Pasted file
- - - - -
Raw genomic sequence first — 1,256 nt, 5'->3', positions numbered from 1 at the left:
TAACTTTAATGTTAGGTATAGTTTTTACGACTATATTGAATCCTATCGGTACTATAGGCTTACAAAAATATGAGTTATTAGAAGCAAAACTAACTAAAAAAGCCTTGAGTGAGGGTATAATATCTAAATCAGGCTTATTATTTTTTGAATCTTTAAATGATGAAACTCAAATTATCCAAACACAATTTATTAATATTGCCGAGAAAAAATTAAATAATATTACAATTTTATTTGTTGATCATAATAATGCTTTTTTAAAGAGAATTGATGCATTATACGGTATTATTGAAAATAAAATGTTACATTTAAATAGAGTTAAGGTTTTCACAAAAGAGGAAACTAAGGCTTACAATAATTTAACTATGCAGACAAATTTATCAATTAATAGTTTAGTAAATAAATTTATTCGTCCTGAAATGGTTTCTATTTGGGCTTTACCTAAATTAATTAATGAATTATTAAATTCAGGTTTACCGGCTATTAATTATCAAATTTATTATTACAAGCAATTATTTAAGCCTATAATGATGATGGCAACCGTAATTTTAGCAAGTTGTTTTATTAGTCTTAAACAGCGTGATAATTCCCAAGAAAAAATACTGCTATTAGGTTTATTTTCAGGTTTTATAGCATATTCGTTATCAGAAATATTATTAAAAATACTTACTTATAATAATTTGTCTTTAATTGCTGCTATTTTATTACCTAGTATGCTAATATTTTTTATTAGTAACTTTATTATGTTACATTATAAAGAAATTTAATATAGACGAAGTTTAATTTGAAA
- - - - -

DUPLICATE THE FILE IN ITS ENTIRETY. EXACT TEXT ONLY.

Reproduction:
Raw genomic sequence first — 1,256 nt, 5'->3', positions numbered from 1 at the left:
TAACTTTAATGTTAGGTATAGTTTTTACGACTATATTGAATCCTATCGGTACTATAGGCTTACAAAAATATGAGTTATTAGAAGCAAAACTAACTAAAAAAGCCTTGAGTGAGGGTATAATATCTAAATCAGGCTTATTATTTTTTGAATCTTTAAATGATGAAACTCAAATTATCCAAACACAATTTATTAATATTGCCGAGAAAAAATTAAATAATATTACAATTTTATTTGTTGATCATAATAATGCTTTTTTAAAGAGAATTGATGCATTATACGGTATTATTGAAAATAAAATGTTACATTTAAATAGAGTTAAGGTTTTCACAAAAGAGGAAACTAAGGCTTACAATAATTTAACTATGCAGACAAATTTATCAATTAATAGTTTAGTAAATAAATTTATTCGTCCTGAAATGGTTTCTATTTGGGCTTTACCTAAATTAATTAATGAATTATTAAATTCAGGTTTACCGGCTATTAATTATCAAATTTATTATTACAAGCAATTATTTAAGCCTATAATGATGATGGCAACCGTAATTTTAGCAAGTTGTTTTATTAGTCTTAAACAGCGTGATAATTCCCAAGAAAAAATACTGCTATTAGGTTTATTTTCAGGTTTTATAGCATATTCGTTATCAGAAATATTATTAAAAATACTTACTTATAATAATTTGTCTTTAATTGCTGCTATTTTATTACCTAGTATGCTAATATTTTTTATTAGTAACTTTATTATGTTACATTATAAAGAAATTTAATATAGACGAAGTTTAATTTGAAA